Welcome back to Monterey, my little liars (you know that's a term of endearment, right?). Are you currently cross stitching a pillow with Renata (Laura Dern) in her power pose and the quote "I WILL NOT NOT BE RICH" on it? If so, please let me know and I will purchase it from you. Not to be dramatic, but I truly believe that transaction is the reason the internet was created. Don't fight destiny, cross stitchers! Send me your wares!
Speaking of drama, apparently Big Little Lies' Season 2 premiere episode was simply an amuse bouche of the life and times of the Monterey Five, because Episode 2 is giving us the whole meal. Things are taking a turn, is what I'm saying. Since I'm both obsessed with and terrified of Renata (exactly what you want in your role models, no?), let's start with her. Out of all the ladies, Renata seemed to have remained the most untouched by trouble following Perry's (Alexander Skarsgard) death, but that is no more. Renata, Gordon (Jeffrey Nordling), and Renata's Gucci fanny pack (honestly, the PERFECT accessory for this character) think they're all just out getting some coffee when Gordon is arrested by the FBI. Renata remains completely calm and understands that her husband did something wrong and should be punished.
LOL, do you even know Renata Klein? She causes a SCENE. However, it should be noted that the Gucci fanny pack remains snug throughout the entire thing, so maybe it is time to get on board with this trend. More important, it should be noted that hanging out in the background of this arrest is Detective Quinlan (Merrin Dungey). Not much comes of that nugget just yet (we also see her tailing Bonnie at one point), but it's safe to say the investigation into Perry's death is still very much on.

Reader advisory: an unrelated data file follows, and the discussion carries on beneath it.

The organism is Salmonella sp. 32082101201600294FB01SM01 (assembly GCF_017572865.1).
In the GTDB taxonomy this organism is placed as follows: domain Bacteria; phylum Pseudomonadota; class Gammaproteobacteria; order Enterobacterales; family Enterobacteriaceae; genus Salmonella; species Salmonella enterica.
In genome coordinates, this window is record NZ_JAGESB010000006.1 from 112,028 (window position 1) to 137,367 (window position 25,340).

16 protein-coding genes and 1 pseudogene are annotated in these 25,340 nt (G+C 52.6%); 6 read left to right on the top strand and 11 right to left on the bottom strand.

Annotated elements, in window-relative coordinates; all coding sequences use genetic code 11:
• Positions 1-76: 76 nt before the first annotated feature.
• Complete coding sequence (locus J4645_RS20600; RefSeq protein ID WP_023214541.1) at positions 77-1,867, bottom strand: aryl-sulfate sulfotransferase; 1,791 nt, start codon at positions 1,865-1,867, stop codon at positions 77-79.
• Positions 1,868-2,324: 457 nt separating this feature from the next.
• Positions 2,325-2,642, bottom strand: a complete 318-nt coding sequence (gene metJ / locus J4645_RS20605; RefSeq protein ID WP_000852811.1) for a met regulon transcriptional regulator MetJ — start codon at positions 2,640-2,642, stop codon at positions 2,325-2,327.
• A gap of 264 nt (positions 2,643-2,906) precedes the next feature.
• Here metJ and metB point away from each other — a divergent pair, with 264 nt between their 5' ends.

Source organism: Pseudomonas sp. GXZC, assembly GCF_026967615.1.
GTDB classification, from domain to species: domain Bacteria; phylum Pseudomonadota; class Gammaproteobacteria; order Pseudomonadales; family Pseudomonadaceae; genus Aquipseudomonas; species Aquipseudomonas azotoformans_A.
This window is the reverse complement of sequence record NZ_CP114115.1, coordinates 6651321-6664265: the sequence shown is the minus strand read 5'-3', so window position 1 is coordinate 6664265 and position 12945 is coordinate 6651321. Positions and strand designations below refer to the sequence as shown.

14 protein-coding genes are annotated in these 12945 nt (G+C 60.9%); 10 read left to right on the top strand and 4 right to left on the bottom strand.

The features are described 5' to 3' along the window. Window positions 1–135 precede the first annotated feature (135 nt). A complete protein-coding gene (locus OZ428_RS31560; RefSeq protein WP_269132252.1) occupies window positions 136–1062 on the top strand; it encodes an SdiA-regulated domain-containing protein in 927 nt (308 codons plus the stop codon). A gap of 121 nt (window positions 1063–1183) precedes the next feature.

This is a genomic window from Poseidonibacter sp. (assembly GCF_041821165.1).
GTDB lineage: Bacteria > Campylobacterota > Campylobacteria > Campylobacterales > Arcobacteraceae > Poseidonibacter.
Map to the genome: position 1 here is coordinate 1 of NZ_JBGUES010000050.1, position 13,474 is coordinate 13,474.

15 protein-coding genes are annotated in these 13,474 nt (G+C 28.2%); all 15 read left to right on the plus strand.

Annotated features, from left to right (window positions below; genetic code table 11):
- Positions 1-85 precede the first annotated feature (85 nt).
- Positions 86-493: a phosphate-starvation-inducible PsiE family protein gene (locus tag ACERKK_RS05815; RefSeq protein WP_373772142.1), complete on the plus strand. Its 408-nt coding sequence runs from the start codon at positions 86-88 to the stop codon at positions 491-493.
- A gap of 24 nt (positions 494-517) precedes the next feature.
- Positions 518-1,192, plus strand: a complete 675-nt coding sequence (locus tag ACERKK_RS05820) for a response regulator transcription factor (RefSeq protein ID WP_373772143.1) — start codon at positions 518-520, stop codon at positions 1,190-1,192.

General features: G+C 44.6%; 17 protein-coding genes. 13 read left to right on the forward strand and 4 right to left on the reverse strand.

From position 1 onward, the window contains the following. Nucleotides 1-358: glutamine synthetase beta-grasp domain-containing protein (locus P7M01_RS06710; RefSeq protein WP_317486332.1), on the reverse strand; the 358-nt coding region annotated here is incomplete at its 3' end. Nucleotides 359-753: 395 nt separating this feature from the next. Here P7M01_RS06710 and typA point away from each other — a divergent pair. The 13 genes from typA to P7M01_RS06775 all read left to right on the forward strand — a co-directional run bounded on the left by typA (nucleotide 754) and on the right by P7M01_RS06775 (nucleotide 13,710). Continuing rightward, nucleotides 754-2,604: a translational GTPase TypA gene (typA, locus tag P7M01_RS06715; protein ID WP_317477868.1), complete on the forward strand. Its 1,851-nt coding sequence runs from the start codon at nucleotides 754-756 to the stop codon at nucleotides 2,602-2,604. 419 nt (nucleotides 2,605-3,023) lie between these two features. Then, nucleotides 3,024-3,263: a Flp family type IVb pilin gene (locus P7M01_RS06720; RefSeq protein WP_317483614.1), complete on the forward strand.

As it turns out, Gordon has committed all of the fraud. He'll most likely be serving time for it, but the real kicker is that because of this fraud and the lawsuits that will follow, the Kleins will be bankrupt by the end of the year. And that includes all of Renata's own money. From the other side of the prison glass partition she screams the line that instantly becomes iconic. She will not not be rich. She has worked too hard and too long to go back to a life without wealth. She rages. Anyway, I worship her.
After a humiliating bond hearing, in which Renata hallucinates everyone in the courtroom laughing at her expense — Renata is strong, but she's not a robot; the woman has insecurities too — the Kleins take a fraught ride home. If you're already cross stitching a pillow of Renata, might as well make it a set: For the second one be sure to include the other iconic line she utters when she turns off the radio and Gordon remarks that she "used to like that song": "I used to like to sit on your face, too. You think that'll happen again?" Reader, I stood up. Laura Dern is coming for everything you have in 2019 and honestly, let her have it. Gordon doesn't shake her hand and congratulate her for the perfect response AS HE SHOULD, but instead goes on to explain that it was because of her wanting so much that he committed fraud. Renata won't have it. She stops the car in the middle of the highway and kicks him out, speeding off while giving middle fingers out of both the door window and the sunroof, like a true lady. The trouble is, Renata loves her husband. She goes back and collects him from the side of the road — she just can't quit him.
Gordon Klein isn't the only one in Monterey being forced to come clean. We learn that Chloe (Darby Camp) overheard Madeline (Reese Witherspoon) talking about Perry being Ziggy's (Iain Armitage) father on the phone, and because kids are the worst (and don't know any better, I know, I know), she spilled the beans to Ziggy, Max (Nicholas Crovetti), and Josh (Cameron Crovetti). It forces Jane (Shailene Woodley) to have one of the most difficult conversations you could ever have with a child. But she's done lying to him, so she explains everything as best she can. It is gutting. Has Shailene Woodley ever been better?